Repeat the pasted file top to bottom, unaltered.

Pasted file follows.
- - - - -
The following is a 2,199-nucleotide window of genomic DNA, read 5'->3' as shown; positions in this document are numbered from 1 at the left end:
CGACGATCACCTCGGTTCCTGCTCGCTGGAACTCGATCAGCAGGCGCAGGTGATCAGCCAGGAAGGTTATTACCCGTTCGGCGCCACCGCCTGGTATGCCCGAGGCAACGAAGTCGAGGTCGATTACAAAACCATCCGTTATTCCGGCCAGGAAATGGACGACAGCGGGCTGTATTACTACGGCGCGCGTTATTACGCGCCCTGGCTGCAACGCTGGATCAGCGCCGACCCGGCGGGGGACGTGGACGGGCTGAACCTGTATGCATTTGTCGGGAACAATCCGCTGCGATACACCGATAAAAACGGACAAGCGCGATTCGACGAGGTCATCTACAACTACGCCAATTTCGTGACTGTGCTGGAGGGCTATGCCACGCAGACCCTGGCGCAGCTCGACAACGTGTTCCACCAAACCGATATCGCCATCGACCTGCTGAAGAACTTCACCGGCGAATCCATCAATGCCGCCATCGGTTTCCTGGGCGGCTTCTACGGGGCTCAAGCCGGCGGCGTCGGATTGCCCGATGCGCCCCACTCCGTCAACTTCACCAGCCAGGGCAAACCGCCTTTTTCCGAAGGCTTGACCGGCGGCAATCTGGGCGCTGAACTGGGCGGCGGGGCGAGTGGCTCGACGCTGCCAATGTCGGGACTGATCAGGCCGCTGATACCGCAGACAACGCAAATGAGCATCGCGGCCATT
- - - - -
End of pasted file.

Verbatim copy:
The following is a 2,199-nucleotide window of genomic DNA, read 5'->3' as shown; positions in this document are numbered from 1 at the left end:
CGACGATCACCTCGGTTCCTGCTCGCTGGAACTCGATCAGCAGGCGCAGGTGATCAGCCAGGAAGGTTATTACCCGTTCGGCGCCACCGCCTGGTATGCCCGAGGCAACGAAGTCGAGGTCGATTACAAAACCATCCGTTATTCCGGCCAGGAAATGGACGACAGCGGGCTGTATTACTACGGCGCGCGTTATTACGCGCCCTGGCTGCAACGCTGGATCAGCGCCGACCCGGCGGGGGACGTGGACGGGCTGAACCTGTATGCATTTGTCGGGAACAATCCGCTGCGATACACCGATAAAAACGGACAAGCGCGATTCGACGAGGTCATCTACAACTACGCCAATTTCGTGACTGTGCTGGAGGGCTATGCCACGCAGACCCTGGCGCAGCTCGACAACGTGTTCCACCAAACCGATATCGCCATCGACCTGCTGAAGAACTTCACCGGCGAATCCATCAATGCCGCCATCGGTTTCCTGGGCGGCTTCTACGGGGCTCAAGCCGGCGGCGTCGGATTGCCCGATGCGCCCCACTCCGTCAACTTCACCAGCCAGGGCAAACCGCCTTTTTCCGAAGGCTTGACCGGCGGCAATCTGGGCGCTGAACTGGGCGGCGGGGCGAGTGGCTCGACGCTGCCAATGTCGGGACTGATCAGGCCGCTGATACCGCAGACAACGCAAATGAGCATCGCGGCCATT